Upon pursuing a divorce, it is common to wonder if your ex-spouse can reimburse you for your attorney fees and other significant costs incurred throughout the process. Luckily, an answer can be found in statutes and case law.
Is it possible to get an award for attorney’s fees from my ex?
While it is possible for your ex to pay your attorney fees, it is unlikely. All courts follow the “American Rule” regarding legal fees, which requires that each party pay for their own representation. It is in limited circumstances that judges will order one party to pay the other’s attorney fees.
According to Section 61.16 of the Florida Statutes, a court may at times order a party to pay a “reasonable amount” for attorney fees. The court decides this after considering the financial resources of both parties, such as if one party is in a greatly superior financial position than the other. However, the noncompliant party in the proceeding cannot ask for attorney fees, suit money, or costs.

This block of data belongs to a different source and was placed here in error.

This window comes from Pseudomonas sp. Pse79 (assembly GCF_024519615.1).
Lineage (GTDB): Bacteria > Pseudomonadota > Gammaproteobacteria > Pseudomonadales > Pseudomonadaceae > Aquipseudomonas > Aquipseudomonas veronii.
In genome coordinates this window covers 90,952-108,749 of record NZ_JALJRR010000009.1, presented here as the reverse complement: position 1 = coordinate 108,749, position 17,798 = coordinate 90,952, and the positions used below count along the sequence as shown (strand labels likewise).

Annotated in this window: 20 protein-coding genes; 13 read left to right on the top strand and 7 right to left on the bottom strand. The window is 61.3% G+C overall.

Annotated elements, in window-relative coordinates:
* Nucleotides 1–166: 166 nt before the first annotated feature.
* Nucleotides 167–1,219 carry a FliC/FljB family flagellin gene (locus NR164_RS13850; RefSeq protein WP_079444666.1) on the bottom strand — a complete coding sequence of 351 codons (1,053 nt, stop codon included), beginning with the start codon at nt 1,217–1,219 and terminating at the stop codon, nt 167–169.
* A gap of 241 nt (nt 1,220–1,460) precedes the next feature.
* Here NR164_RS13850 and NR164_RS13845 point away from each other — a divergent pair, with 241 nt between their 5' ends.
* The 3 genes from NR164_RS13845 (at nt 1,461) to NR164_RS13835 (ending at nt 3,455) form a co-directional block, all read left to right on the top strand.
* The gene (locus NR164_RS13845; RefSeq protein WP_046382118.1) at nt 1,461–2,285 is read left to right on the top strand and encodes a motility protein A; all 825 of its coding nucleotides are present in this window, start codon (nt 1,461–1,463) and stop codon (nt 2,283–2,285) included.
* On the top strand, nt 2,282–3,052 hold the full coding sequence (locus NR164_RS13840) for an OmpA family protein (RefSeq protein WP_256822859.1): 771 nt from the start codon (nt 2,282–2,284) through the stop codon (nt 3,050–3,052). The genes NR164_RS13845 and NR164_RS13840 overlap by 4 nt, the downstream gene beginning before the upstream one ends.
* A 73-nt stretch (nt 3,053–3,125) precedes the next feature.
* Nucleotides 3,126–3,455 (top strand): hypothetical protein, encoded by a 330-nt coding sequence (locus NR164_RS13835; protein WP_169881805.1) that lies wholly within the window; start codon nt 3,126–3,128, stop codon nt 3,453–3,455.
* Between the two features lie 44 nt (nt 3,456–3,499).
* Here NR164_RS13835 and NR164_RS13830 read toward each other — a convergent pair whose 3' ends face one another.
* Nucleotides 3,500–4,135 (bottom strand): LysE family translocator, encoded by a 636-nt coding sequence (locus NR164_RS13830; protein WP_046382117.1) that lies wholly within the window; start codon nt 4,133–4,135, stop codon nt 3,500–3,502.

The petitioning spouse must prove their need for the award of attorney fees. This is done by presenting evidence to the court that because of a financial need, they are unable to pay the attorney fees. This evidence includes:
- Current Income
- Your net worth
- Past earnings
- Value of Assets
Judges also order a party to pay the other side’s fees when they filed a harassing or frivolous motion. It is understood that innocent party should not have to shoulder the expenses of such a case.
Can you sue for legal fees in family court?
After determining if the attorney fees incurred are necessary and reasonable, Florida courts use the “lodestar approach” to calculate the fees the spouse should pay: The reasonable hourly rate multiplied by a reasonable number of hours an experienced attorney would spend on the case.
Termed the “lodestar” method in a case called Florida Patient’s Compensation Fund v. Rowe, the approach has been widely adopted by Florida courts. The final amount of fees is determined after the judge has taken into account all circumstances relevant to the case.